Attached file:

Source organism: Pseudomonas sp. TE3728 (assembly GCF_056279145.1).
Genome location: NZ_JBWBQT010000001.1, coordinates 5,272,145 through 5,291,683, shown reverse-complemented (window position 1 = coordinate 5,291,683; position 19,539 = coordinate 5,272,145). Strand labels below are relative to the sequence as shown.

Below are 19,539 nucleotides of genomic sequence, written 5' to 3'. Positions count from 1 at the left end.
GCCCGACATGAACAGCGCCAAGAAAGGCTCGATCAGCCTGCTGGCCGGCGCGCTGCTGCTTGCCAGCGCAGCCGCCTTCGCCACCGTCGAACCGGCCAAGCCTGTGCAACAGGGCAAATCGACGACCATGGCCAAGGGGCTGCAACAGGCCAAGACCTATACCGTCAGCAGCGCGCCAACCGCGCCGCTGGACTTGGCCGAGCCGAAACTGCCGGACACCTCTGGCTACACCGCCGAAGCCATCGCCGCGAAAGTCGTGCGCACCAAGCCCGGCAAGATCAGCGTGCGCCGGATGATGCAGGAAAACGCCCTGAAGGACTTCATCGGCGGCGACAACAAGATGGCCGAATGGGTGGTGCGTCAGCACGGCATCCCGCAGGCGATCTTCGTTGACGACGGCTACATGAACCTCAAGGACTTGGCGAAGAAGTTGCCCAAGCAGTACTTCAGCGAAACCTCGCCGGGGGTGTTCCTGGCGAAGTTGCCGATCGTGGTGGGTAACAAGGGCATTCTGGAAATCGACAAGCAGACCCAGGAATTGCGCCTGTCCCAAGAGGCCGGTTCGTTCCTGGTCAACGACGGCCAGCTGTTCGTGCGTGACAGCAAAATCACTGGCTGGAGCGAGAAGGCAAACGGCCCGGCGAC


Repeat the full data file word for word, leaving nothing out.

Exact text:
Source organism: Pseudomonas sp. TE3728 (assembly GCF_056279145.1).
Genome location: NZ_JBWBQT010000001.1, coordinates 5,272,145 through 5,291,683, shown reverse-complemented (window position 1 = coordinate 5,291,683; position 19,539 = coordinate 5,272,145). Strand labels below are relative to the sequence as shown.

Below are 19,539 nucleotides of genomic sequence, written 5' to 3'. Positions count from 1 at the left end.
GCCCGACATGAACAGCGCCAAGAAAGGCTCGATCAGCCTGCTGGCCGGCGCGCTGCTGCTTGCCAGCGCAGCCGCCTTCGCCACCGTCGAACCGGCCAAGCCTGTGCAACAGGGCAAATCGACGACCATGGCCAAGGGGCTGCAACAGGCCAAGACCTATACCGTCAGCAGCGCGCCAACCGCGCCGCTGGACTTGGCCGAGCCGAAACTGCCGGACACCTCTGGCTACACCGCCGAAGCCATCGCCGCGAAAGTCGTGCGCACCAAGCCCGGCAAGATCAGCGTGCGCCGGATGATGCAGGAAAACGCCCTGAAGGACTTCATCGGCGGCGACAACAAGATGGCCGAATGGGTGGTGCGTCAGCACGGCATCCCGCAGGCGATCTTCGTTGACGACGGCTACATGAACCTCAAGGACTTGGCGAAGAAGTTGCCCAAGCAGTACTTCAGCGAAACCTCGCCGGGGGTGTTCCTGGCGAAGTTGCCGATCGTGGTGGGTAACAAGGGCATTCTGGAAATCGACAAGCAGACCCAGGAATTGCGCCTGTCCCAAGAGGCCGGTTCGTTCCTGGTCAACGACGGCCAGCTGTTCGTGCGTGACAGCAAAATCACTGGCTGGAGCGAGAAGGCAAACGGCCCGGCGAC